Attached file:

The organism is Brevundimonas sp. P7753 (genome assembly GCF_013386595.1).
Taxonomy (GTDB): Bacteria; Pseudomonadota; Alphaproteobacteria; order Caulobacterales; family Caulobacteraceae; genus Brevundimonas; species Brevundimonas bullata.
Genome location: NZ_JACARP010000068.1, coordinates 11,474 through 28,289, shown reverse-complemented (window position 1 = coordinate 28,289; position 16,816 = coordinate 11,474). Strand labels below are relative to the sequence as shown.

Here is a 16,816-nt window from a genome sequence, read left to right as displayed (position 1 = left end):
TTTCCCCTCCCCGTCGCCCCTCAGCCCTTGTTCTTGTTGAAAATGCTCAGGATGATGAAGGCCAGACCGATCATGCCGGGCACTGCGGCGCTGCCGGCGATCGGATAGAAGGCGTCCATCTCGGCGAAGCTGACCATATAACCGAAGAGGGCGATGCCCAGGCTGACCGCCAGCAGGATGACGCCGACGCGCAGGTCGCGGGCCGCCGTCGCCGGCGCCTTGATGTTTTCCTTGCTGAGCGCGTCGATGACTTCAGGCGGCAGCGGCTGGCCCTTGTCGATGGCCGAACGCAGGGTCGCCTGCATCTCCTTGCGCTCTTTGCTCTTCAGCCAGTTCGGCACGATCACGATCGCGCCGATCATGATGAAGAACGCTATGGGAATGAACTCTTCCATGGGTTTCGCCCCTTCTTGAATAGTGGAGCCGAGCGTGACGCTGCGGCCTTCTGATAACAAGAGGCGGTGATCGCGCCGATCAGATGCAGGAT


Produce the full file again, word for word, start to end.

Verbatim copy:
The organism is Brevundimonas sp. P7753 (genome assembly GCF_013386595.1).
Taxonomy (GTDB): Bacteria; Pseudomonadota; Alphaproteobacteria; order Caulobacterales; family Caulobacteraceae; genus Brevundimonas; species Brevundimonas bullata.
Genome location: NZ_JACARP010000068.1, coordinates 11,474 through 28,289, shown reverse-complemented (window position 1 = coordinate 28,289; position 16,816 = coordinate 11,474). Strand labels below are relative to the sequence as shown.

Here is a 16,816-nt window from a genome sequence, read left to right as displayed (position 1 = left end):
TTTCCCCTCCCCGTCGCCCCTCAGCCCTTGTTCTTGTTGAAAATGCTCAGGATGATGAAGGCCAGACCGATCATGCCGGGCACTGCGGCGCTGCCGGCGATCGGATAGAAGGCGTCCATCTCGGCGAAGCTGACCATATAACCGAAGAGGGCGATGCCCAGGCTGACCGCCAGCAGGATGACGCCGACGCGCAGGTCGCGGGCCGCCGTCGCCGGCGCCTTGATGTTTTCCTTGCTGAGCGCGTCGATGACTTCAGGCGGCAGCGGCTGGCCCTTGTCGATGGCCGAACGCAGGGTCGCCTGCATCTCCTTGCGCTCTTTGCTCTTCAGCCAGTTCGGCACGATCACGATCGCGCCGATCATGATGAAGAACGCTATGGGAATGAACTCTTCCATGGGTTTCGCCCCTTCTTGAATAGTGGAGCCGAGCGTGACGCTGCGGCCTTCTGATAACAAGAGGCGGTGATCGCGCCGATCAGATGCAGGAT